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Take Me to Church

Today I went to church right outside the gates of hell.

But I didn’t know that is where I was. Not at first.

This morning the Compassion Bloggers and I took our seats in this small church in Mathare. Children filled the front of the room and sang us songs about Jesus. We all clapped. We sang when we knew the words. We smiled as bright as we could. In the mix of it all I noticed a boy who’s eyes were trained on me. But he was not smiling. I’d wave at him and he’d look away. This cycle continued for about 10 minutes. Eventually, I thought maybe he just needs to be invited? Maybe he wants a new place to sit?

The next time I caught his glance I tapped on my lap trying to motion for him to come sit. It was the best thing I could offer at that moment. I was sure he wouldn’t come. He could barely look at me when I waved at him. But before I knew it, he was climbing into my lap.

At first he sat there timidly. But, slowly, I think he decided I was safe. He grabbed my hand like he was trying to steady his soul. He laid back on me and drew a long breath. His body went limp as he shimmied in closer. It seemed like he hadn’t rested in years. I was about to find out why.

I was about to learn about living conditions in the Mathare slum.

It only took us one slight right out of the gate where the church was, proceeded by a few steps, to enter the Mathare slum.

Mathare Valley is one of the oldest and worst slums in Nairobi, Kenya. It is reported that one of every three adults is HIV positive. Do you know what that means? It means there are a lot of orphans. It means there are a lot of kids trying to take care of kids. And just to survive, these kids and teens are turning to drugs, gangs and prostitution.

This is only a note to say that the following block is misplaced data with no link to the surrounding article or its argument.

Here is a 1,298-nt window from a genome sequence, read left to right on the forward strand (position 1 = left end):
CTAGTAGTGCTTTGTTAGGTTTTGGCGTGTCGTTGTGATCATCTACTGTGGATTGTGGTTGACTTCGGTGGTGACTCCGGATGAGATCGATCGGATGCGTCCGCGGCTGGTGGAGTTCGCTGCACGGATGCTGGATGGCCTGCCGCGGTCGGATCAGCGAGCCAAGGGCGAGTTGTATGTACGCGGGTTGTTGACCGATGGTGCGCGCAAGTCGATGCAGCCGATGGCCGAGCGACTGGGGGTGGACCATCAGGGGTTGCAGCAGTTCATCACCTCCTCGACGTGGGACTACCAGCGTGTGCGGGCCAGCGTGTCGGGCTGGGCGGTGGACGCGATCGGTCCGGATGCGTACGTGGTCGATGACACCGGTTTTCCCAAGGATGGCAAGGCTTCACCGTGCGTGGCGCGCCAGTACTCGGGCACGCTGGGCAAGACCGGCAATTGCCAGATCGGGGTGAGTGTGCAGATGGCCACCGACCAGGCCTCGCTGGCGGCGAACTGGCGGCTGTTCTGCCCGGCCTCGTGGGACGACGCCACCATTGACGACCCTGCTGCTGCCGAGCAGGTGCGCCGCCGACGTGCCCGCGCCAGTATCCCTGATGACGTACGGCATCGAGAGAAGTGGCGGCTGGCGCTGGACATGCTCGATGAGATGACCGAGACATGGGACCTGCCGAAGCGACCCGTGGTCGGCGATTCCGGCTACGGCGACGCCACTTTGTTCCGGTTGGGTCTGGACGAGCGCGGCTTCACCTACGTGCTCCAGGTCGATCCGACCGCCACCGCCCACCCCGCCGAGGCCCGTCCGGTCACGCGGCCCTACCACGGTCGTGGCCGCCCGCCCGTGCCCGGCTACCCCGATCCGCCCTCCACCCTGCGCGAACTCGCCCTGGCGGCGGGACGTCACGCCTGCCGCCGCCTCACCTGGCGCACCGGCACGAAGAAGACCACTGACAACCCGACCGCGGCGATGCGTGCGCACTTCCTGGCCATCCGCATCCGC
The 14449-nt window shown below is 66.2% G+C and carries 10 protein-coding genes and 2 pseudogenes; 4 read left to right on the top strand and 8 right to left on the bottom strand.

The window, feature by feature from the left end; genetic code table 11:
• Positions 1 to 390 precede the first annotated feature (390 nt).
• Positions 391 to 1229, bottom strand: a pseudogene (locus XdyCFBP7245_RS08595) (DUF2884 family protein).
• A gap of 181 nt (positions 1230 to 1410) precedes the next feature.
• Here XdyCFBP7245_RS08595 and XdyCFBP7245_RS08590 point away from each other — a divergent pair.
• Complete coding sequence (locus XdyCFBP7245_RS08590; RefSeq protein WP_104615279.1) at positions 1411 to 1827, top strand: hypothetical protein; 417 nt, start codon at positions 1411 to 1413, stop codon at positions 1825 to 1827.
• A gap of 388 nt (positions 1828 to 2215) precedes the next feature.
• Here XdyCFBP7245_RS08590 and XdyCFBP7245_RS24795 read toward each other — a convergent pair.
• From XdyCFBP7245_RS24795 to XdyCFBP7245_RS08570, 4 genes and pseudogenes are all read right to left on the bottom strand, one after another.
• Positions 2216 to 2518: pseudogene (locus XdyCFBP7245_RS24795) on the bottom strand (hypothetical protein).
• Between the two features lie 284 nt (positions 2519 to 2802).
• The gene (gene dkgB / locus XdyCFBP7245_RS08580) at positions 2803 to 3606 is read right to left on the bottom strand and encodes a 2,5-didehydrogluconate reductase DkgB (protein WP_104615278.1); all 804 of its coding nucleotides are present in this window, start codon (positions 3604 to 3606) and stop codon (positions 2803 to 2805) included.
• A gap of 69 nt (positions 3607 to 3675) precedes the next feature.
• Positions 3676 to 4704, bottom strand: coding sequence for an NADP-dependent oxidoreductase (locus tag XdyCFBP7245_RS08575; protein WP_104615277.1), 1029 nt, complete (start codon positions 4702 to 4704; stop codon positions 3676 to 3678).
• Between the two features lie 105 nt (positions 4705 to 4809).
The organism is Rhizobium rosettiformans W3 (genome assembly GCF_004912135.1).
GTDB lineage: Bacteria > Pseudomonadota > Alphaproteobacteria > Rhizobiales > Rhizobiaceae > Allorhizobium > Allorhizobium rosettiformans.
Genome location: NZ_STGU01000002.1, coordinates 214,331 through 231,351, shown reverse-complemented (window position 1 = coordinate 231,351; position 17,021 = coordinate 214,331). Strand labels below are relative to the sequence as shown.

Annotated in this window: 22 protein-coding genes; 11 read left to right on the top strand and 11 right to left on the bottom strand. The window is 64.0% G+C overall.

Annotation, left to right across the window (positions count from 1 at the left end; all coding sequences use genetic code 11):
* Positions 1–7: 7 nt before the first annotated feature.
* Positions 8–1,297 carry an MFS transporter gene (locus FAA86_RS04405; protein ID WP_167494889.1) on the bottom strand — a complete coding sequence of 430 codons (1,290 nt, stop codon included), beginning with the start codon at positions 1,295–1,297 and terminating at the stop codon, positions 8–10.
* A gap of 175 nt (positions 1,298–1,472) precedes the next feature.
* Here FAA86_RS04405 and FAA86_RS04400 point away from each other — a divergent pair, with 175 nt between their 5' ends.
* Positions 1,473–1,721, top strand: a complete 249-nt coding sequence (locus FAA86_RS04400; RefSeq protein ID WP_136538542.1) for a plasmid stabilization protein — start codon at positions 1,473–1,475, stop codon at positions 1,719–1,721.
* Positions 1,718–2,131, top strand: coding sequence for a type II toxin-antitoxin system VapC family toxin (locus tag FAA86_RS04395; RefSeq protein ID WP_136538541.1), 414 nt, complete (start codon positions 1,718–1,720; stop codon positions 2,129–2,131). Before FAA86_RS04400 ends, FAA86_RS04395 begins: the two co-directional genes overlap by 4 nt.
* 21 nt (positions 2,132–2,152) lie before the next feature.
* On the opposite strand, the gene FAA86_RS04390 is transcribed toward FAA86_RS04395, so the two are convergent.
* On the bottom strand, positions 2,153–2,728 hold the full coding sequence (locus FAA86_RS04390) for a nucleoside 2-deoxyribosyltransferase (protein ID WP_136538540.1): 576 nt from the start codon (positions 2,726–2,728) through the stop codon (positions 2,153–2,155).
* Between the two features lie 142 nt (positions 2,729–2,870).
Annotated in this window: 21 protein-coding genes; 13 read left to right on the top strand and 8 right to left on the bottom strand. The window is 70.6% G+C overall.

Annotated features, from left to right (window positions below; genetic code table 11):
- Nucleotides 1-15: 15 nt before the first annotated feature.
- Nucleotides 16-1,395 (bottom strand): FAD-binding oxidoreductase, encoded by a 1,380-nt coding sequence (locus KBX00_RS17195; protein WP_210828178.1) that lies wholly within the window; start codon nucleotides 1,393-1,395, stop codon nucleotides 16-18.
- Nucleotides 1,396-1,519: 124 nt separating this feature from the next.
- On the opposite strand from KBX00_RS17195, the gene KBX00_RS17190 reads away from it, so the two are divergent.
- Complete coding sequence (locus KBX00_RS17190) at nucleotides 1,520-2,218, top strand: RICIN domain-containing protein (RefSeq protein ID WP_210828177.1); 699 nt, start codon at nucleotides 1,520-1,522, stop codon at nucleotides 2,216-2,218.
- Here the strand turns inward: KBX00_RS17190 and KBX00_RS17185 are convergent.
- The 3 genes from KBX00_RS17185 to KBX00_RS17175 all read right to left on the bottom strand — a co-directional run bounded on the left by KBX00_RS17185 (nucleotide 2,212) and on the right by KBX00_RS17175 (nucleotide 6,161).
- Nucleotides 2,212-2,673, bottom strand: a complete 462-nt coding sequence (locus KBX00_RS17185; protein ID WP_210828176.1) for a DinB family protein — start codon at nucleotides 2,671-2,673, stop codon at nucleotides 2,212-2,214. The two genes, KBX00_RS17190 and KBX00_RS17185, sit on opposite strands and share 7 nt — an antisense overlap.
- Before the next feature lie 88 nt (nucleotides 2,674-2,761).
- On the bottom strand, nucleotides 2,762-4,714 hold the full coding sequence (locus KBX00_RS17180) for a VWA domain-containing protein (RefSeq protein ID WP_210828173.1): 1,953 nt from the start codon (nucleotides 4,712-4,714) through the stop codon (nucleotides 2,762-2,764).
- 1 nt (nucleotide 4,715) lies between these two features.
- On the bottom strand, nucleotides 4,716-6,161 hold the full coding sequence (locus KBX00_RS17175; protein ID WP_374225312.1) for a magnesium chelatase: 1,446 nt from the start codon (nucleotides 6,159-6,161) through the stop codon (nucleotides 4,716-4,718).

Which is readily available to them, if not already banging on their door.

If evil is looking for a bulls-eye for children who are highly vulnerable and unprotected – the Mathare slum has it. And the Enemy has his arrow aimed and steadied on the target. We were told stories of some of the terrible things that happen to the young children who live in this slum. Stories I’d rather not repeat.

So these kids, they aren’t just raising other kids. They aren’t just trying to find food for daily survival – which is more than too much to bear. They’re also trying to escape being preyed on.

And then there is the smell. It’s the one thing I feel like I cannot properly describe to you. My stomach turned as we walked through sewage and I looked in disbelief as I watched children barely old enough to walk, sitting and playing in the slush. I later learned that there are no proper toilets in this slum. They use what is called “sling toilets.” A bag filled with their waste and then slung into the slum. The river that runs through the valley has water that is filled with this waste and this water is also used to wash their clothes. Which makes disease in this area prevalent.

Inside the Mathare slum we met with children and families who are part of the Compassion program.